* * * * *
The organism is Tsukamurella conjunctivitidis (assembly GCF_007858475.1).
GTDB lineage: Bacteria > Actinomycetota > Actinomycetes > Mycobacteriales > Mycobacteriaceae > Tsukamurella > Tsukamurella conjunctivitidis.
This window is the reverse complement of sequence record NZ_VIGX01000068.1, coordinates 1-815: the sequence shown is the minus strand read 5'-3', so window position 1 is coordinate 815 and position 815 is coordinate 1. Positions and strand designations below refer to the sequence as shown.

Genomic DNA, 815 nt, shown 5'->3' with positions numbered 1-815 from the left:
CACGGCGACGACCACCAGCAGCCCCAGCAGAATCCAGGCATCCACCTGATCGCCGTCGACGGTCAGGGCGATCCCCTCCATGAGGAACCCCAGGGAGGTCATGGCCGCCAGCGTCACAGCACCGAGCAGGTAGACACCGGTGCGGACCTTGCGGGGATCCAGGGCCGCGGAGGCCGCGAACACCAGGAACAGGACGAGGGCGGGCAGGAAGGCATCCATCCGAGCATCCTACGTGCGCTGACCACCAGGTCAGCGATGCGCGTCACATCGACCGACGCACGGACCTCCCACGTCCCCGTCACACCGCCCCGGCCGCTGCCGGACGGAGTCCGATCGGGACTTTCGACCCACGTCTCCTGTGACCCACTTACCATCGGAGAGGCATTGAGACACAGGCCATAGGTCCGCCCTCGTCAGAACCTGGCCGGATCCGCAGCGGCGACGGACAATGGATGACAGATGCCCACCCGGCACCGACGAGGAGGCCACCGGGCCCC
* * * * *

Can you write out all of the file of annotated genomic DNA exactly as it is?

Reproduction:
The organism is Tsukamurella conjunctivitidis (assembly GCF_007858475.1).
GTDB lineage: Bacteria > Actinomycetota > Actinomycetes > Mycobacteriales > Mycobacteriaceae > Tsukamurella > Tsukamurella conjunctivitidis.
This window is the reverse complement of sequence record NZ_VIGX01000068.1, coordinates 1-815: the sequence shown is the minus strand read 5'-3', so window position 1 is coordinate 815 and position 815 is coordinate 1. Positions and strand designations below refer to the sequence as shown.

Genomic DNA, 815 nt, shown 5'->3' with positions numbered 1-815 from the left:
CACGGCGACGACCACCAGCAGCCCCAGCAGAATCCAGGCATCCACCTGATCGCCGTCGACGGTCAGGGCGATCCCCTCCATGAGGAACCCCAGGGAGGTCATGGCCGCCAGCGTCACAGCACCGAGCAGGTAGACACCGGTGCGGACCTTGCGGGGATCCAGGGCCGCGGAGGCCGCGAACACCAGGAACAGGACGAGGGCGGGCAGGAAGGCATCCATCCGAGCATCCTACGTGCGCTGACCACCAGGTCAGCGATGCGCGTCACATCGACCGACGCACGGACCTCCCACGTCCCCGTCACACCGCCCCGGCCGCTGCCGGACGGAGTCCGATCGGGACTTTCGACCCACGTCTCCTGTGACCCACTTACCATCGGAGAGGCATTGAGACACAGGCCATAGGTCCGCCCTCGTCAGAACCTGGCCGGATCCGCAGCGGCGACGGACAATGGATGACAGATGCCCACCCGGCACCGACGAGGAGGCCACCGGGCCCC